Identifying unemployment scams
Protecting you and your personal information is a top priority for us. This page contains important information to help identify unemployment scams as well as specific known scams to watch out for.
We will never ask…
- For a credit card or bank account number, or anything to do with your financials.
- For your Social Security Number over email. We will ask for your Social Security Number over the phone and in eServices. If you do not feel comfortable providing this over the phone, we will accept the last 4 digits of your Social Security Number along with some other identifying information.
- For the Social Security Numbers of your family members.
- About medical issues. For example: If you state you had an “able and available issue,” and we see that there is a medical certificate attached, we might ask, “without giving any personal or medical information, what is the status of that issue in your eServices account – was it allowed or denied?”
- You to buy gift cards or to make payments over the phone.
- For information over the phone that we have not first asked for through official correspondence by mail or through eServices. If you are unsure about what’s being asked over the phone, hang up and send the requested information through eServices.
- For your account login/password or access to eServices.
- About other claimants living at your address, or relate any information to you about someone else.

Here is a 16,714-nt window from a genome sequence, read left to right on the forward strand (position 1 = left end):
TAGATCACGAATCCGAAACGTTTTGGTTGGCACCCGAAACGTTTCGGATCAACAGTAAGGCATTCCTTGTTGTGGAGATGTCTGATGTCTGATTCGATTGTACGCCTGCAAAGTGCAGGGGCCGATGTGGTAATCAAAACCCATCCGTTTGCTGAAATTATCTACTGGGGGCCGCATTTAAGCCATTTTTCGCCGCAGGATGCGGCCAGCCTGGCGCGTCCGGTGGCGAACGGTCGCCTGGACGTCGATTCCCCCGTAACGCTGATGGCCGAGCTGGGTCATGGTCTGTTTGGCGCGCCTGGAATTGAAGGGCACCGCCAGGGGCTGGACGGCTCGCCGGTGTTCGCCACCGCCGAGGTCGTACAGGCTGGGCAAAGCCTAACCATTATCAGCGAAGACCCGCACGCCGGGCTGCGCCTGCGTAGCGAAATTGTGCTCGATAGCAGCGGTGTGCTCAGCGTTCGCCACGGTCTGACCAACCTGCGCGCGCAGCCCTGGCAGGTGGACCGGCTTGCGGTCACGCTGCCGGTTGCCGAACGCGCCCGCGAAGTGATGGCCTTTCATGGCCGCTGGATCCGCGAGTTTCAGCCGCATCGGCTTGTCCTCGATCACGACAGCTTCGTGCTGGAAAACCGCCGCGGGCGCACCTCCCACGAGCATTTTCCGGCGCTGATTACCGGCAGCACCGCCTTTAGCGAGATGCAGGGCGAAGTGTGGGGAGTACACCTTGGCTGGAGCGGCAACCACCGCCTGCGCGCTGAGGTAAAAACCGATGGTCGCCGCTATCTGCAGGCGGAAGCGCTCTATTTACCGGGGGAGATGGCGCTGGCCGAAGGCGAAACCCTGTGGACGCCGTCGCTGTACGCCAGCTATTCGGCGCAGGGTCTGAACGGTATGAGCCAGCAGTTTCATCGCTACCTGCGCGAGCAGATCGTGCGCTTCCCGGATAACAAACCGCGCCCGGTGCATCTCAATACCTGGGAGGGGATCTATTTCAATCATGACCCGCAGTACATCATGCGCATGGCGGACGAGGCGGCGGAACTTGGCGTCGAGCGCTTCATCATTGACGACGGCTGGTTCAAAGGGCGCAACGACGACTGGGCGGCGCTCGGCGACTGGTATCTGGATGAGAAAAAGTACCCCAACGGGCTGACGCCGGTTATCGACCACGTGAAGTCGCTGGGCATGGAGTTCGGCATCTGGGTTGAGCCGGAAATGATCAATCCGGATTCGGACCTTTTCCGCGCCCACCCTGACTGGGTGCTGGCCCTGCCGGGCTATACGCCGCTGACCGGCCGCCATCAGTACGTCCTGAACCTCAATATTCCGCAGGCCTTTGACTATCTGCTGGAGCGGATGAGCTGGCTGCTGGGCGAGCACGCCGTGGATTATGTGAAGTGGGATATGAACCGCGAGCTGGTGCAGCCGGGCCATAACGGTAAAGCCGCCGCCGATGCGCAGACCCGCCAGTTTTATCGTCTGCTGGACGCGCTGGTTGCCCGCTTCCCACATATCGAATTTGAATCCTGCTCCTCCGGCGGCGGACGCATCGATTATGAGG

We will also not provide information about another person. We will tell you that we cannot confirm or deny any information about someone who isn’t you.
How else can I avoid unemployment scams?
- Be aware of false websites. Use only official websites. ESD: esd.wa.gov, and ESD eServices: secure.esd.wa.gov. WorkSource: WorkSourceWA.com
- Be aware of known scams. See this example, explained by the Office of Inspector General, U.S. Department of Labor. We will also share known scams further below on this page.
- Remember: Applying for unemployment benefits is free. ESD will never ask for a payment to process your claim.
- If you suspect you are the victim of fraud or a scam, follow the tips on the Attorney General’s website. Tips include:
- Place a fraud alert or security freeze on your credit reports.
- Monitor your financial accounts, billing statements and credit reports for suspicious activity.
- It is always a good idea to be wary of solicitors asking for your personal information online or by phone. ESD will ask you for information through official correspondence and through your ESD eServices account. If we call you, you can ask the agents to identify themselves. You can also ask the agent to send you a message through eServices to verify that they are with ESD. If you are unsure about what’s being asked over the phone, hang up and send the requested information through eServices.
- Some have suggested that people create an eServices account — even if they don’t need one — to prevent someone else from creating an account with their name. You can do that, but we don’t know if it will help prevent fraud. So, we neither recommend nor discourage it.
Specific scams to be aware of
Phishing email that appears to come from US DOL (Updated: October 28, 2020)